A few weeks back, Karen McFarland asked if I could guest on her blog. And I thought you guys may like to read it, too.
Three years ago, I made a decision. To step away from writing articles and write that ‘book’ I’d always planned to write.
Okay, that wasthe easy part sorted out.
I sat down, and for a couple of months scribbled in my note pad and tapped away on my laptop. I gave my finished story to friends, all of who liked it, and began plotting the sequel.
Then I met Kristen Lamb.
Kristen stumbled upon the first chapter, which I’d posted on a blogger site, and proceeded to hunt me down. She pointed out where I was going wrong and offered to help me. Naturally, I jumped at the chance.
We stripped back my story to its very core, and I wrote a background for my antagonist – something I had never done before.
Kristen’s reply, after I nervously emailed it across to her. “Crap, do it again.”
And again I did. Several times in fact. Until, finally everything clicked into place and I created a psychopathic alter-ego.
I’m very good friends with Kristen now. She has the most amazing way of making you pay for her kindness (see picture). I’ve since written two teleplays and currently adapting one into a novel. I’ve plotted my second book, and lead WWBC Team Delta. I apply the Warrior Writer method to every story I plot and wouldn’t consider doing it any other way.
So, without further ado, here is the way to write – Warrior Writer style.
First and foremost – you must have an idea of what your book is about. Knowing the genre is extremely helpful, and what your protagonist wants and who’s trying to stop he/she from getting it will also make things a lot easier for you.
Once you know the basis of your story, you can write that log line. Now, don’t be scared. They are easier to write if you follow this simple rule:
An ADJECTIVE NOUN (protagonist) must ACTIVE VERB the ANTAGONIST before SOME REALLY HORRIBLE THING HAPPENS (stopping the protagonist from reaching her goal).
See my post on Log Lines
A background is a little like a biography. Imagine you were writing your own life story. You’d start from the moment you were born and take the reader up to the current day. Well, a background is the same thing. Write all about your character from the moment they were born, right up to the moment you are about to start your story.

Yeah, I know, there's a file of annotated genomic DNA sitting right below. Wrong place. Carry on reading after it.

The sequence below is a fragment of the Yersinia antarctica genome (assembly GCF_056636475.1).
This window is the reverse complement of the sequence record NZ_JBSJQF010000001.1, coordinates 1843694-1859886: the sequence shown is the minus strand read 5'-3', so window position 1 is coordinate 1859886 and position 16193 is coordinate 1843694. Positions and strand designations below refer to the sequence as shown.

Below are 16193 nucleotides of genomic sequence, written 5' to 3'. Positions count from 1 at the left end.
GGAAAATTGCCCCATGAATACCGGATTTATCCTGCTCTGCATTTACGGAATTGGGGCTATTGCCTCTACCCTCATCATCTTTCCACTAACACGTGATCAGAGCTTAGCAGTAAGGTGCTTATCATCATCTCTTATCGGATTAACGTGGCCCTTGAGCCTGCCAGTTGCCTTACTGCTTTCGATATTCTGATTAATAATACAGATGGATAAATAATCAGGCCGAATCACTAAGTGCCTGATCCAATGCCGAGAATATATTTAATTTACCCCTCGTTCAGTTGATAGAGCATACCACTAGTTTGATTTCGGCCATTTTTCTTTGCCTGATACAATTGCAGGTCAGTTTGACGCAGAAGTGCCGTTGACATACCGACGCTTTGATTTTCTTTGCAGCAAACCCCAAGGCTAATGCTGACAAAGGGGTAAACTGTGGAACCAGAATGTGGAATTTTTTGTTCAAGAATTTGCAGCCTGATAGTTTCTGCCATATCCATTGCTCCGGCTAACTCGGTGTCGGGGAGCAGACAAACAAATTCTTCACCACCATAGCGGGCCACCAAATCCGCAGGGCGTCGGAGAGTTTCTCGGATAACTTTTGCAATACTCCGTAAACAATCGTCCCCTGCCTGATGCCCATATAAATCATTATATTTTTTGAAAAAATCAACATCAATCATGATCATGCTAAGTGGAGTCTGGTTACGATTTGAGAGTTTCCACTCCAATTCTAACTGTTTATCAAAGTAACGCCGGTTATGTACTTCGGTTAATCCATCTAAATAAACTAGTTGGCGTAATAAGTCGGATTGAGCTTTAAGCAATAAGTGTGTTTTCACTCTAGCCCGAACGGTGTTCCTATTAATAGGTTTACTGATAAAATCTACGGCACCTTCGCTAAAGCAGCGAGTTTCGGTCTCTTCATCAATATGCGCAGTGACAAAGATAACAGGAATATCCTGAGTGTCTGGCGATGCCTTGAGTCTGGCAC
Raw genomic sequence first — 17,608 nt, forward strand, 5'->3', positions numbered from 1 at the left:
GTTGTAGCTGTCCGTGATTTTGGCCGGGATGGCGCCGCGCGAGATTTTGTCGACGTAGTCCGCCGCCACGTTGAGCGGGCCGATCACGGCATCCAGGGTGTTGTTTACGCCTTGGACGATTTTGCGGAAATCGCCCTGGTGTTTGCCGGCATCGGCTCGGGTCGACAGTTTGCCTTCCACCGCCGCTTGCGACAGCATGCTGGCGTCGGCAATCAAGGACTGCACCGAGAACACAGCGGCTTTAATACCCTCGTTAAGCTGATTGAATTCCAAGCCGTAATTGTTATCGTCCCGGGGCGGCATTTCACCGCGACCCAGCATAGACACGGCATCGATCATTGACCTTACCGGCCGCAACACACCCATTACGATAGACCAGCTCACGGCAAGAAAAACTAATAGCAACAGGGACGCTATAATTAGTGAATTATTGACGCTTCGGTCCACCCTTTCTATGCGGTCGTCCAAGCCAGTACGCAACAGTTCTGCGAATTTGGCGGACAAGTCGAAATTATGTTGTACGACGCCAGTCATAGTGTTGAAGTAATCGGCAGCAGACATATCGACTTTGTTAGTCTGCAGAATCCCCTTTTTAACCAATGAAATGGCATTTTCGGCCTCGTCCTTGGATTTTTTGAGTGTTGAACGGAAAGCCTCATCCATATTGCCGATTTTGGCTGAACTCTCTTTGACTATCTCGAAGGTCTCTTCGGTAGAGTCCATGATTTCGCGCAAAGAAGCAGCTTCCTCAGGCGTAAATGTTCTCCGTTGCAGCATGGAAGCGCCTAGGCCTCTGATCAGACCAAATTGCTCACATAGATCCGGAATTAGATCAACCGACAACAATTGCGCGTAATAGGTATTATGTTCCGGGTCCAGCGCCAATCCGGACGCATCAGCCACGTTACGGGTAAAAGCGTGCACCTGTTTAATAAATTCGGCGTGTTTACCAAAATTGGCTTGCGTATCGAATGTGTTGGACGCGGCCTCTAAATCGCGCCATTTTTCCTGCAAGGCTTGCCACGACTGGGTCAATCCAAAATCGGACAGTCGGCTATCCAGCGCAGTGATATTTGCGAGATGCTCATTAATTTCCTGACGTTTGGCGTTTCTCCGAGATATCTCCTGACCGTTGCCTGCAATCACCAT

This is a fantastic way to get to know your character, and give you time to flesh them out. Once done, you will have no trouble writing them, or writing their dialogue.
Backgrounds – Who To Start With?
Antagonist – Why? Because they are the biggest problem. Without them in our story, we have NO story.
Protagonist – Yep, you’ve guessed it. Now do the same for your protagonist. Oh, and don’t make them too perfect. Flaws are good! Flaws make us human.
Love Interest and Supporting Cast – Mentors, Minions, Allies and Love Interests all fit under this section. Note: These are characters that aid your main characters. I’m not talking about the guy who shows up in one scene and delivers the post.
You need to ‘bullet point’ your story from beginning to end. Walk yourself through your story step by step. It’s better to hit your dead ends now so you can re-plot, rather than get 40k words in and realise you have to axe 10,000 of them.
Turning Point Act I into Act II
Turning Point Act II into Act III
Get to this point and voila! You have a story to write.
I know most of you may read this and think “Huh? What a waste of time.”
I’ve met people like this and guess what? They are still at the same stage they were a year or so ago. My team mate Piper Bayard and I are living proof this method works. Agents have requested fulls on both our manuscripts.
It’s like building a house. Do the prep-work: dig footings, add cement, lay bricks, and your building will be standing for decades to come.
Good luck with your writing.
Now, let me know if you are a ‘plot and plan‘ writer, or if you just ‘make it up’ as you go along. What works best for you? Have you ever written yourself into a corner?